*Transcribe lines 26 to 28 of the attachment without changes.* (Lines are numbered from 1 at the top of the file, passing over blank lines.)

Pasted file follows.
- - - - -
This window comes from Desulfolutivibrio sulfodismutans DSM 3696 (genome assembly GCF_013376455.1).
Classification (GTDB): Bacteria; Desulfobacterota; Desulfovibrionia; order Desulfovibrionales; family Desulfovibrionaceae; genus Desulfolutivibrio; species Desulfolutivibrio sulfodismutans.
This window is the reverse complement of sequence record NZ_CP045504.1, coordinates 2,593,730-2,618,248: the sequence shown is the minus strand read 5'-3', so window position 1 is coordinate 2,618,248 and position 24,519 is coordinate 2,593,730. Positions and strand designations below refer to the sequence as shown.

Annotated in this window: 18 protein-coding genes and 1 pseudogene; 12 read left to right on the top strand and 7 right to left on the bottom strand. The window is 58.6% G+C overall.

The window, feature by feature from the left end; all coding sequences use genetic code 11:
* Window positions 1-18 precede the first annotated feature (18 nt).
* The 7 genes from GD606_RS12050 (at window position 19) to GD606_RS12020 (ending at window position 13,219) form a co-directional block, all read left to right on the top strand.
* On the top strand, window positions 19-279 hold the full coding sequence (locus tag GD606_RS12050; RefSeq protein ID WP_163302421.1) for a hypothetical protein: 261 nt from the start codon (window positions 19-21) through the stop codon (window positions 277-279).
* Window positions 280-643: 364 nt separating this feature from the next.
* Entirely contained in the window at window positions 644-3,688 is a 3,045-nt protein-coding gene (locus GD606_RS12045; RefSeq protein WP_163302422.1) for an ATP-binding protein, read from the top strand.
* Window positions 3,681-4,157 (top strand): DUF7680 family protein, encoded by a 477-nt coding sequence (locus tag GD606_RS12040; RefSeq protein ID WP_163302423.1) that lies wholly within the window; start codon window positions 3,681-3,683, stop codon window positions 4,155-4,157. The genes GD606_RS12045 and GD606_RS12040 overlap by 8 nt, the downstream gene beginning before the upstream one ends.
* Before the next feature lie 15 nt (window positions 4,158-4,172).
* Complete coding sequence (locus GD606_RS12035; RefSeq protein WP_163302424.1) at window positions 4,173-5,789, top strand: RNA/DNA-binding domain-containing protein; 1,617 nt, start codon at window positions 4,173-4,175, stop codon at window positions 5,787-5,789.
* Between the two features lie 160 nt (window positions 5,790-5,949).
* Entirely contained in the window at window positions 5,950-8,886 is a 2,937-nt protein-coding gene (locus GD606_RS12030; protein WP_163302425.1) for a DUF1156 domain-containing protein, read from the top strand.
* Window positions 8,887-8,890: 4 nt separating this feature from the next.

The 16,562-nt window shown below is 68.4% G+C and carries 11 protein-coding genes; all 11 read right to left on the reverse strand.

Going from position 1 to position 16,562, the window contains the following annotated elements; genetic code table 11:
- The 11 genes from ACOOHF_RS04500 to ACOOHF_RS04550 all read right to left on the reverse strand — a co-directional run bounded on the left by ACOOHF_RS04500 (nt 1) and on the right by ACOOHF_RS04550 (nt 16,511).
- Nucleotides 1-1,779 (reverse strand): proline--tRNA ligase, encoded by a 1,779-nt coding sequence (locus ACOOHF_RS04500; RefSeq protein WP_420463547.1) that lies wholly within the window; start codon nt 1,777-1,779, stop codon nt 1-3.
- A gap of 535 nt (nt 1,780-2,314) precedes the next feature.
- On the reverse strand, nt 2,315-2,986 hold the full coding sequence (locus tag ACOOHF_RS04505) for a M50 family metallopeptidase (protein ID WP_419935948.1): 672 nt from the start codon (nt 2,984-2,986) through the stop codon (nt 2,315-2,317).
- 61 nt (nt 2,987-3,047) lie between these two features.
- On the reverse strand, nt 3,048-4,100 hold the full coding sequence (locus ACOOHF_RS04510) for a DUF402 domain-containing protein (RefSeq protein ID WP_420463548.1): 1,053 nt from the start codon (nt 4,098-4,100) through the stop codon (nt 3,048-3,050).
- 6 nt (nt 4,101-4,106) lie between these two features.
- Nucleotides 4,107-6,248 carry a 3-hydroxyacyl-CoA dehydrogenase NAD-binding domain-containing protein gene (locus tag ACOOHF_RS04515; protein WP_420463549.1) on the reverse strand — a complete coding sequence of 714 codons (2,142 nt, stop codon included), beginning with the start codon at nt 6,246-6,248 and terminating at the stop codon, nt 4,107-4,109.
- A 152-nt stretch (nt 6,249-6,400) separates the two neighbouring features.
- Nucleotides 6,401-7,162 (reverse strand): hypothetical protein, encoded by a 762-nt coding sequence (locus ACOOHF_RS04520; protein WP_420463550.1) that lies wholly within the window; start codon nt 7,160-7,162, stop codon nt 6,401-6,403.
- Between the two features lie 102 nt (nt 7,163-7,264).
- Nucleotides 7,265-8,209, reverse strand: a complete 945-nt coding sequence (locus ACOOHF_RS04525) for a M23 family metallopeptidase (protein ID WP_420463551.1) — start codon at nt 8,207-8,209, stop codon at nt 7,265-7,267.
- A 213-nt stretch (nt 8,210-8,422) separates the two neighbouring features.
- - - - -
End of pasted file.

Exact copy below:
- Nucleotides 4,107-6,248 carry a 3-hydroxyacyl-CoA dehydrogenase NAD-binding domain-containing protein gene (locus tag ACOOHF_RS04515; protein WP_420463549.1) on the reverse strand — a complete coding sequence of 714 codons (2,142 nt, stop codon included), beginning with the start codon at nt 6,246-6,248 and terminating at the stop codon, nt 4,107-4,109.
- A 152-nt stretch (nt 6,249-6,400) separates the two neighbouring features.
- Nucleotides 6,401-7,162 (reverse strand): hypothetical protein, encoded by a 762-nt coding sequence (locus ACOOHF_RS04520; protein WP_420463550.1) that lies wholly within the window; start codon nt 7,160-7,162, stop codon nt 6,401-6,403.